By: Beth Luberecki
If you head to Sarasota County’s beaches this time of year, you might find you’re not the only one settling in on the sand—and that you have company of the non-human kind.
That’s because May 1 through October 31 is sea turtle nesting season in these parts. During the first half of the season, female sea turtles come on shore to build their nests and lay their eggs. Beginning typically in July, the baby sea turtles start hatching and embark on their journey back into the Gulf of Mexico.
According to numbers from Mote Marine Laboratory & Aquarium in Sarasota, there were 4,424 loggerhead turtle nests and 79 green turtle nests in the area stretching from Longboat Key down to Venice in 2017. That was just a bit shy of 2016’s record-breaking year.
Sea turtles’ local success depends on everyone doing their part to make nesting and hatching go as smoothly as possible. For visitors, that means following some simple dos and don’ts when you’re at the beach or staying at a beachfront rental or hotel.
When setting up your chairs and umbrellas on the sand, steer clear of active turtle nesting sites, which are marked by wooden stakes and yellow caution tape. If you happen to get lucky enough to see a female nesting or some newborns hatching, observe from afar.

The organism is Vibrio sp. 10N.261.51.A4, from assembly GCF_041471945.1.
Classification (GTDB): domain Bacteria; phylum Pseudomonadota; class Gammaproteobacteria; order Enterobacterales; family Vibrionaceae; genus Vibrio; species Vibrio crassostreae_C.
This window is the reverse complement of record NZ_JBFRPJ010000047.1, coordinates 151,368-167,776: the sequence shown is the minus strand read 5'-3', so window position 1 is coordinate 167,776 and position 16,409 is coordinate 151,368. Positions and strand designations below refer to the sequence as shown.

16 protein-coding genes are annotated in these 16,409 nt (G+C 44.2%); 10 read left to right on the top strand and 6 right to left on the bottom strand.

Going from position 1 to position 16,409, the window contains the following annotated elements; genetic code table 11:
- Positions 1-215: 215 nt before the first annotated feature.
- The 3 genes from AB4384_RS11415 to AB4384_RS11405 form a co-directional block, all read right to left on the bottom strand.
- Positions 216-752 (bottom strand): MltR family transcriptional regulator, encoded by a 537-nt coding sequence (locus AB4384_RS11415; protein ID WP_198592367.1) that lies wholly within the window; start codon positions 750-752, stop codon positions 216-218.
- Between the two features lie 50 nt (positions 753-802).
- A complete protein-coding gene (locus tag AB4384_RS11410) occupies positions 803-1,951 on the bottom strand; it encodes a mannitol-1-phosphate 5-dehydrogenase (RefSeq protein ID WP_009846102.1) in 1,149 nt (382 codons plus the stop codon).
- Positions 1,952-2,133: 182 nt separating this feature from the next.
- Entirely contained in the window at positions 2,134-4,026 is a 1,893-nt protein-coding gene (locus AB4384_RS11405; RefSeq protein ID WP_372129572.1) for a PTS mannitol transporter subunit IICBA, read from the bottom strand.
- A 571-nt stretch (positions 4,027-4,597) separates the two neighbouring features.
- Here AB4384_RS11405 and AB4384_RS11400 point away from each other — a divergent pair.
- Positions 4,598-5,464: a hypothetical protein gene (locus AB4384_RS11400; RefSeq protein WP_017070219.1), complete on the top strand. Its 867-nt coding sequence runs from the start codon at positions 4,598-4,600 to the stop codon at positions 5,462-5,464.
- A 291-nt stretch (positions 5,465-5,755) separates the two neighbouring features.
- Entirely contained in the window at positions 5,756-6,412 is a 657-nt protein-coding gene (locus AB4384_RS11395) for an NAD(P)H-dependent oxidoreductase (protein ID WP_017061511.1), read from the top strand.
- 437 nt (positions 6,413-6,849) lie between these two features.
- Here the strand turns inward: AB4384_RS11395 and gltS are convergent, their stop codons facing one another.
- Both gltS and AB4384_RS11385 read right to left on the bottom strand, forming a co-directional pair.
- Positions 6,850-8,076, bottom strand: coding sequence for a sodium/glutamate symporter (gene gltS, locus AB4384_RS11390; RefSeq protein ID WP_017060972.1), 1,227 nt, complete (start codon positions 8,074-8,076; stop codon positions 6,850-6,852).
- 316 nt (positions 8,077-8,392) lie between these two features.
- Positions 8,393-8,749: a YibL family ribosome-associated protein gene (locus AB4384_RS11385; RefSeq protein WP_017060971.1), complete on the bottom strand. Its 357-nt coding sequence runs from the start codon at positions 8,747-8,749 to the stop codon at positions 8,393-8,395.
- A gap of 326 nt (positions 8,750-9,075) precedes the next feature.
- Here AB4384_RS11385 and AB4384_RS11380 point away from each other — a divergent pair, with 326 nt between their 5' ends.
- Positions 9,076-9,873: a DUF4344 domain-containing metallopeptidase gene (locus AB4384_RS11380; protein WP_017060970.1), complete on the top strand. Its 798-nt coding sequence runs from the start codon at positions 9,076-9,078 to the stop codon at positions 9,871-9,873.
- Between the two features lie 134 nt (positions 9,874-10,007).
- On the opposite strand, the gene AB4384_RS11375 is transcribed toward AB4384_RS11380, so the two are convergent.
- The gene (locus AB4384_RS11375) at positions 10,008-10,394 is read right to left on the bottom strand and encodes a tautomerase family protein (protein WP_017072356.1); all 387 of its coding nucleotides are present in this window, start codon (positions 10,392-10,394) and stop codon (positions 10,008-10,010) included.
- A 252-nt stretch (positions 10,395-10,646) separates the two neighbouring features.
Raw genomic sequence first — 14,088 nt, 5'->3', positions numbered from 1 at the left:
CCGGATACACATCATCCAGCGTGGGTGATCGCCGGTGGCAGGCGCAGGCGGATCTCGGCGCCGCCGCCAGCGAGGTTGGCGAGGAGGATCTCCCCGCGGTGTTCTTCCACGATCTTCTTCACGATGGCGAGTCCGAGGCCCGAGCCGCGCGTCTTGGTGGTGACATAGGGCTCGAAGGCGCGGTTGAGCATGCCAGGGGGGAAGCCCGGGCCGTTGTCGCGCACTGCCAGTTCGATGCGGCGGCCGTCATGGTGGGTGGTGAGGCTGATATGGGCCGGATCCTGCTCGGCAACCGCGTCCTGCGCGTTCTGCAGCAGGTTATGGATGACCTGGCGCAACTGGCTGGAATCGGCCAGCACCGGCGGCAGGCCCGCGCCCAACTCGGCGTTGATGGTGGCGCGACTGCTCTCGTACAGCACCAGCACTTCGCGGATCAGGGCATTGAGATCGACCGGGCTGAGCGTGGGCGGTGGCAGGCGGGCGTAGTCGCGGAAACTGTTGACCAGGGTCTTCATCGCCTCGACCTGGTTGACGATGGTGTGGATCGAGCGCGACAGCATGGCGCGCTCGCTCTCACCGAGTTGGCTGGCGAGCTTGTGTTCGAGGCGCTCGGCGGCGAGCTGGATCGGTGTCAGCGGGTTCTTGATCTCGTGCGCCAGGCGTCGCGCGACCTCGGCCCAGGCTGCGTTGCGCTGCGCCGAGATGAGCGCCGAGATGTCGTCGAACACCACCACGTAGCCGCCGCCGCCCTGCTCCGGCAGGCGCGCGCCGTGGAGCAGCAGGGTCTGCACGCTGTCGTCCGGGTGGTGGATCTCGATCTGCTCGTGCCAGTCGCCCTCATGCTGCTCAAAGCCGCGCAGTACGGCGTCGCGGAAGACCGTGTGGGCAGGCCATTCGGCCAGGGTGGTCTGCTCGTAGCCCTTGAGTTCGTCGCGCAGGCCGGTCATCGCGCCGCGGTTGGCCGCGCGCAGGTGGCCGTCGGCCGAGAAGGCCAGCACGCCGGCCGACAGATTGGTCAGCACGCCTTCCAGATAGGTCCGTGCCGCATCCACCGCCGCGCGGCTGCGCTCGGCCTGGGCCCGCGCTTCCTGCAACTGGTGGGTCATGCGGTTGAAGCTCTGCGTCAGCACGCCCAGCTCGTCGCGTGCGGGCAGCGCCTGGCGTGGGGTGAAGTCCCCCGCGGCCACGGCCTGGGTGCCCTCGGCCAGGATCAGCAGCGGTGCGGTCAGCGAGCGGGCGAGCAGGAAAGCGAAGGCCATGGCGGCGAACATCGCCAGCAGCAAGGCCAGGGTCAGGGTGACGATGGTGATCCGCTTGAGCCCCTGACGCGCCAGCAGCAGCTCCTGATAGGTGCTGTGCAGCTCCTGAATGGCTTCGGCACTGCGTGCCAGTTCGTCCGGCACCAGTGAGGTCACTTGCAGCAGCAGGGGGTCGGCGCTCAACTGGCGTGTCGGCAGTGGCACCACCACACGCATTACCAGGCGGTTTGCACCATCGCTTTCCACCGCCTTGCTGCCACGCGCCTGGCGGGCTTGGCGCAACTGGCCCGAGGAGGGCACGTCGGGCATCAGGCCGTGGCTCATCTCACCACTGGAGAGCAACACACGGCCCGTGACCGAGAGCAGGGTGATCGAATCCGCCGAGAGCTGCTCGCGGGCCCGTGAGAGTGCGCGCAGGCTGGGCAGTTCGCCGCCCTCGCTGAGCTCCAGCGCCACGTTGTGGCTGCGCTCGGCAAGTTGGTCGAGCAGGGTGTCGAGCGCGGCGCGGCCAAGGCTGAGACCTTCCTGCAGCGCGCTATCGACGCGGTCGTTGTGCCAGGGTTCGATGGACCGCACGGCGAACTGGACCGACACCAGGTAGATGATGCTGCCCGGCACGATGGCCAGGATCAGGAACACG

“[Sea turtles] are a protected species, so it’s illegal to interact with them in any way,” says Melissa Bernhard, senior biologist with Mote’s sea turtle conservation and research program. “Adults in the nesting process can be scared away very easily, so it’s best to keep your distance.”
We know you’ll want to snap some pictures to remember the sighting. Just don’t use your flash because it can scare or disorient the turtles.
When your beach day is over, make sure to remove furniture, toys, and other items from the beach and clean up your trash. Fill in any holes you dug and knock down any sandcastles you built, as these can be unexpected obstacles for the turtles.
Keeping beaches dark at night is especially important, as hatchlings find the water by heading toward the brightest direction, which is ideally the open night sky over the water. So don’t use flashlights or fishing lamps on the beach at night, turn off outdoor lights if you’re staying at a beachfront property, and close your drapes or blinds in the evening to block light coming from indoors.
“When there are lights on or near the beach, it can override turtles’ natural instincts,” says Bernhard. “They end up crawling directly toward the light, which can waste their energy or lead them into dangerous situations. We want them to get to the water as quickly as possible.”
And don’t forget about your cell phone if you’re using it on the beach at night, says Carol Leonard, a member of the board of directors for the Coastal Wildlife Club, which monitors sea turtle nesting beaches from Caspersen Beach in Venice south along Manasota Key to Stump Pass Beach State Park in Englewood. She recommends setting your cell phone backlighting to either “off” or the dimmest setting plus shielding the screen with your hand if you’re pulling it out after dark.